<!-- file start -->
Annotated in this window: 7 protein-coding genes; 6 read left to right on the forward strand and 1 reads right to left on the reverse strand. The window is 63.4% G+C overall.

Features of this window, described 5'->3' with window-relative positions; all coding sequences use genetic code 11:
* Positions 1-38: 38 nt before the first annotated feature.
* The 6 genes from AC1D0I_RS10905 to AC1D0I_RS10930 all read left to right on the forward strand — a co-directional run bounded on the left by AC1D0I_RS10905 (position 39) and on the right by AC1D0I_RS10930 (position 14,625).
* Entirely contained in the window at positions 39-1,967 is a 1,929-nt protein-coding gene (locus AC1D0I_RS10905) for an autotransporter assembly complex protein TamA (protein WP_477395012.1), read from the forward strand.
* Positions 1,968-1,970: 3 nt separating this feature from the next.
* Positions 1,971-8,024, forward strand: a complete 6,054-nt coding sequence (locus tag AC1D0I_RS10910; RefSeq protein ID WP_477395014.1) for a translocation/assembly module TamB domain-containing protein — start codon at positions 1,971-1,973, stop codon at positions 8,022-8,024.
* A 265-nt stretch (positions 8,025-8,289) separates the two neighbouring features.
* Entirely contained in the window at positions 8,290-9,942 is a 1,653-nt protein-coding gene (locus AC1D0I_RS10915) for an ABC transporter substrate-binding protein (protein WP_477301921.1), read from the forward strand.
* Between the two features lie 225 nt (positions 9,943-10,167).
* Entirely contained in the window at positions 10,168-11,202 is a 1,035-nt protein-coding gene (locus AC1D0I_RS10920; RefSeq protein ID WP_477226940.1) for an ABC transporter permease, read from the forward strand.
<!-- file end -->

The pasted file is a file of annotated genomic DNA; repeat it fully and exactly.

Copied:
Annotated in this window: 7 protein-coding genes; 6 read left to right on the forward strand and 1 reads right to left on the reverse strand. The window is 63.4% G+C overall.

Features of this window, described 5'->3' with window-relative positions; all coding sequences use genetic code 11:
* Positions 1-38: 38 nt before the first annotated feature.
* The 6 genes from AC1D0I_RS10905 to AC1D0I_RS10930 all read left to right on the forward strand — a co-directional run bounded on the left by AC1D0I_RS10905 (position 39) and on the right by AC1D0I_RS10930 (position 14,625).
* Entirely contained in the window at positions 39-1,967 is a 1,929-nt protein-coding gene (locus AC1D0I_RS10905) for an autotransporter assembly complex protein TamA (protein WP_477395012.1), read from the forward strand.
* Positions 1,968-1,970: 3 nt separating this feature from the next.
* Positions 1,971-8,024, forward strand: a complete 6,054-nt coding sequence (locus tag AC1D0I_RS10910; RefSeq protein ID WP_477395014.1) for a translocation/assembly module TamB domain-containing protein — start codon at positions 1,971-1,973, stop codon at positions 8,022-8,024.
* A 265-nt stretch (positions 8,025-8,289) separates the two neighbouring features.
* Entirely contained in the window at positions 8,290-9,942 is a 1,653-nt protein-coding gene (locus AC1D0I_RS10915) for an ABC transporter substrate-binding protein (protein WP_477301921.1), read from the forward strand.
* Between the two features lie 225 nt (positions 9,943-10,167).
* Entirely contained in the window at positions 10,168-11,202 is a 1,035-nt protein-coding gene (locus AC1D0I_RS10920; RefSeq protein ID WP_477226940.1) for an ABC transporter permease, read from the forward strand.